An Innovative Approach to Improve Medication Adherence

Medication adherence is a huge problem plaguing the United States.

Medication adherence is a huge problem plaguing the United States.

The cost of nonadherence totaled $337 billion in 2013 alone, and each individual in the United States spent $9225 annually on health care, on average. It’s estimated that about $1 of every $9 spent was wasted simply because patients weren’t taking their medications.1

By improving adherence, patients’ overall health would improve and total health care costs would decrease drastically. Study results show improved medication adherence reduced total annual health care spending by $8881 in congestive heart failure, $4337 in hypertension, $4413 in diabetes, and $1860 in dyslipidemia.2

Pharmacists can play an important role in improving adherence by providing medication therapy management, comprehensive medication review, medication reconciliation, and even educational programs. However, these services can only go so far, so pharmacists need to constantly develop new methods to improve adherence.

In the past few months, Boehringer Ingelheim has teamed up with HealthPrize to launch a free online program called RespiPoints, which provides education on chronic obstructive pulmonary disease (COPD) and rewards patients if they’re adherent to their Spiriva Respimat therapy.3 Patients can redeem points that can later be used to redeem gift cards at a variety of places, like Amazon and Starbucks. Patients redeem these points in a variety of ways, like filling their Spiriva Respimat on time, performing daily medication check-ins, and taking educational quizzes and surveys.

This is an innovative method to increase medication adherence, and the supporting data surrounding this program shows a promising future for COPD management. In a previous program, HealthPrize reported a 99% reduction in prescription refill gap days among patients taking a branded cholesterol-lowering medication. Gap days are days late to refill and also represent the number of days patients didn’t have their medication on hand. Before the start of the program, 1085 patients had an average of 8.81 gap days, but after enrolling into it, their mean gap days dropped to 0.06.4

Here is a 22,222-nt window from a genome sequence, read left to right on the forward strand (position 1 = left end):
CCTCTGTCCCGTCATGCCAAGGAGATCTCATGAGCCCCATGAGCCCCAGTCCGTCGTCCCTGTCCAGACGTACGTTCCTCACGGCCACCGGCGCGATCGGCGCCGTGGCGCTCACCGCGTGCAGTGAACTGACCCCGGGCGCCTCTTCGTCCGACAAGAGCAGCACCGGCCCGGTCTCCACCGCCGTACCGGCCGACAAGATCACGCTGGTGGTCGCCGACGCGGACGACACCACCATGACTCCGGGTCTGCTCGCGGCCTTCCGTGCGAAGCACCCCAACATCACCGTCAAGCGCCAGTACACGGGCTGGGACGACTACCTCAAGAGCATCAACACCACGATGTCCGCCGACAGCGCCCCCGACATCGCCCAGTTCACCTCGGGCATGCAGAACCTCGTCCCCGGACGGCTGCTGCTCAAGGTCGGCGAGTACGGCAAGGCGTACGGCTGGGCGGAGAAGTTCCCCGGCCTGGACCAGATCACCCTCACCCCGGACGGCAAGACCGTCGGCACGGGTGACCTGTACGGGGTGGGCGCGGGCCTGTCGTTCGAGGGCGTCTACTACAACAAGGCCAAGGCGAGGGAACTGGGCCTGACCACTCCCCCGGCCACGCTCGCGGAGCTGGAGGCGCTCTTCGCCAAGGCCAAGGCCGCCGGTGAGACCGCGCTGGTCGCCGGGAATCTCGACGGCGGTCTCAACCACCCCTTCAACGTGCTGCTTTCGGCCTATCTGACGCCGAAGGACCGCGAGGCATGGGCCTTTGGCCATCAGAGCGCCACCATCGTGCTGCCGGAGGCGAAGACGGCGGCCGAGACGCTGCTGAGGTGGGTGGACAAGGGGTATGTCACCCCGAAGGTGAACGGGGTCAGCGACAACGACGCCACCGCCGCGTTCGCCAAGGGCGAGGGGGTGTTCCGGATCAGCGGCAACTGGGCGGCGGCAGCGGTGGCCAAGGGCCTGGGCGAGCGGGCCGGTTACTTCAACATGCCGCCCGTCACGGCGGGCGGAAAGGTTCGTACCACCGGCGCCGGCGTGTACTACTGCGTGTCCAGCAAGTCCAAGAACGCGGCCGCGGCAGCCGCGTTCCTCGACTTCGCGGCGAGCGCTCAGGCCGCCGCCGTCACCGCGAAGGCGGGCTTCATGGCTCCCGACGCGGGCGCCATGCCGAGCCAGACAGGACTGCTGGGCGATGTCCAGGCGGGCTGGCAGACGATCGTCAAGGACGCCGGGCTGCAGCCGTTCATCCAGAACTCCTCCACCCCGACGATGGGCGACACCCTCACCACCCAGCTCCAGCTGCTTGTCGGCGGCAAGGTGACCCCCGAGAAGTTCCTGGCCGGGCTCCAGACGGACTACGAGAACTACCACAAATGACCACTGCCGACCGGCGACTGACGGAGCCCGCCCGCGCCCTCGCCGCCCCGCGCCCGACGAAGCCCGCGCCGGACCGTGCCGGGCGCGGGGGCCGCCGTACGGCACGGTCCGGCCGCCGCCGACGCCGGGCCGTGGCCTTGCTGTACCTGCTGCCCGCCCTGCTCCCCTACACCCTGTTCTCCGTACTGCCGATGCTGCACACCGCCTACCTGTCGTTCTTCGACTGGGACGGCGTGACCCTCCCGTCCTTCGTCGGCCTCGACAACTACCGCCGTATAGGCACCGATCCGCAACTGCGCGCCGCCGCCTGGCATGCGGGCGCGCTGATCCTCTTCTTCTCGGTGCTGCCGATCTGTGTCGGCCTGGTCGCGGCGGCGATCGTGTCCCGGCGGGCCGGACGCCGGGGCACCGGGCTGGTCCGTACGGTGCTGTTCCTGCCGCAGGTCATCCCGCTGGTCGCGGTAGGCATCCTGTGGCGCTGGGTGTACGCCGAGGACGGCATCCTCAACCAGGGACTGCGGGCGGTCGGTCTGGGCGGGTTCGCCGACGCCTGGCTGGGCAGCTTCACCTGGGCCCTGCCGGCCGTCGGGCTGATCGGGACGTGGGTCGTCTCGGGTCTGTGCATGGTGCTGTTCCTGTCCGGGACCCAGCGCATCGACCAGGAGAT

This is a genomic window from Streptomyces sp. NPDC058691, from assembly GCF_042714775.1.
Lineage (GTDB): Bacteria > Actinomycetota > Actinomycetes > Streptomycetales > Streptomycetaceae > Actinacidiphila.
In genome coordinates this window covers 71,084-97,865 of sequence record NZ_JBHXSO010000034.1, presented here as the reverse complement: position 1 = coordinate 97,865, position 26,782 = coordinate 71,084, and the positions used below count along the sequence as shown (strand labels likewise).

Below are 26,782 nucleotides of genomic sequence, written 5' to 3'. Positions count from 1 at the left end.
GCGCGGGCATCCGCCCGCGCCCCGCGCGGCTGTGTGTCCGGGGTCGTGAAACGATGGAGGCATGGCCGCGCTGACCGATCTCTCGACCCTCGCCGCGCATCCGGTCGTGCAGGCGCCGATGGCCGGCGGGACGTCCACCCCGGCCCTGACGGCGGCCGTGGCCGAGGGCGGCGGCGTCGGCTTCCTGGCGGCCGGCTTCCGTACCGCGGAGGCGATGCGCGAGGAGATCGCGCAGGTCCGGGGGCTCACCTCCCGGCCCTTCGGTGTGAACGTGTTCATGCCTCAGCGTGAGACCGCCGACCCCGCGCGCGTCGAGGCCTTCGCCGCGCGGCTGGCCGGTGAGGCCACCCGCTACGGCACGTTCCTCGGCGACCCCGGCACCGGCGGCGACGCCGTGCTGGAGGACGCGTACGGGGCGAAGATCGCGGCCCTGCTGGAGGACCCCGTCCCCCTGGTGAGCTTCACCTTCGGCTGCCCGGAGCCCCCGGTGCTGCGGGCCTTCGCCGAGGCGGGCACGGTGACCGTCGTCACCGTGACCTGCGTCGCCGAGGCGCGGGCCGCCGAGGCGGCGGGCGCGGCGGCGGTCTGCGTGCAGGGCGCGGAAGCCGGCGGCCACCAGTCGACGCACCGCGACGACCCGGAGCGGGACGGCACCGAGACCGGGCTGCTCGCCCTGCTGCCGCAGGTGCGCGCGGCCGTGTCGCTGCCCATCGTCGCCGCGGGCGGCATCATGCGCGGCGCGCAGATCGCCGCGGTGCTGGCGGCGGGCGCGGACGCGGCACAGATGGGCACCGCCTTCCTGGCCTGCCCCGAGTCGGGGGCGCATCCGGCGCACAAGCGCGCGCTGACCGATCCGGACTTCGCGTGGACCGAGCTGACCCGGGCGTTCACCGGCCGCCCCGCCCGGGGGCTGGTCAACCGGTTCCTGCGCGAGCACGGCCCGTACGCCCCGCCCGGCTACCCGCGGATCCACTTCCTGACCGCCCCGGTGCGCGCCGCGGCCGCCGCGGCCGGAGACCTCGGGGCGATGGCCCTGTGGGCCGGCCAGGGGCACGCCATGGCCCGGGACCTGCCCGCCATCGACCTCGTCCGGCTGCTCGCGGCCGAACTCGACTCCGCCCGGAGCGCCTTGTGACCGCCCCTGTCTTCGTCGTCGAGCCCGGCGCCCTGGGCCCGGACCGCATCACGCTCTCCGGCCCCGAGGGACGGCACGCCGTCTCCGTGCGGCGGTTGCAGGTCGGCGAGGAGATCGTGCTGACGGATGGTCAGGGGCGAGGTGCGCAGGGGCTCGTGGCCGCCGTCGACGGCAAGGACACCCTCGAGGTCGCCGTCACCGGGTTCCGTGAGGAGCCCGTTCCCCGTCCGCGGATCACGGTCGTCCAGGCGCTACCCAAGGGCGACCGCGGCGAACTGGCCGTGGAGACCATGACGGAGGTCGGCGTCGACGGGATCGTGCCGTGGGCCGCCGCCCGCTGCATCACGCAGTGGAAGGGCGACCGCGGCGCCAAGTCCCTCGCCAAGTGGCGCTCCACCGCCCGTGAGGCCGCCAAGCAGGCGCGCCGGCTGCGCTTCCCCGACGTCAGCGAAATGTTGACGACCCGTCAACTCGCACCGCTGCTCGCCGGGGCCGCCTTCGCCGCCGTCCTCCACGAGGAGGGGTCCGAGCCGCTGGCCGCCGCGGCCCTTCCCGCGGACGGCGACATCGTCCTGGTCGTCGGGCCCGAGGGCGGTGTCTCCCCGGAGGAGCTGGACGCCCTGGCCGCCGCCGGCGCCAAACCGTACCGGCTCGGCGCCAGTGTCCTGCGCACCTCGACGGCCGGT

With greater use of technology these days, this new method may prove valuable in increasing medication adherence and driving down health care costs. Perhaps other health care companies and professionals should start to implement financial incentive-driven online tools or mobile applications to tackle our ever-growing nonadherence problem.

References

  • Sundar H. The high price of low adherence to medication. lab.express-scripts.com/lab/insights/adherence/the-high-price-of-low-adherence-to-medication
  • Roebuck MC, et al. Medication adherence leads to lower health care use and costs despite increased drug spending. Health Aff. 2011;30: 91-99.
  • Boehringer Ingelheim. Boehringer Ingelheim and HealthPrize partner to launch new support program for people treating COPD with SPIRIVA RESPIMAT (tiotropium bromide) inhalation spray. us.boehringer-ingelheim.com/news_events/press_releases/press_release_archive/2016/6-8-2016-boehringer-ingelheim-healthprize-partner-launch-new-support-program-people-treating-copd-spiriva-respimat-tiotropium-bromide-inhalation-spray.html. Published June 8, 2016.
  • HealthPrize. HealthPrize announces 99% reduction in prescription refill “gap days” for patients taking medication to lower cholesterol. healthprize.com/wp-content/uploads/2016/04/Gap-Day-Press-Release_FINAL_GRAPHIC.pdf. Published April 19, 2016.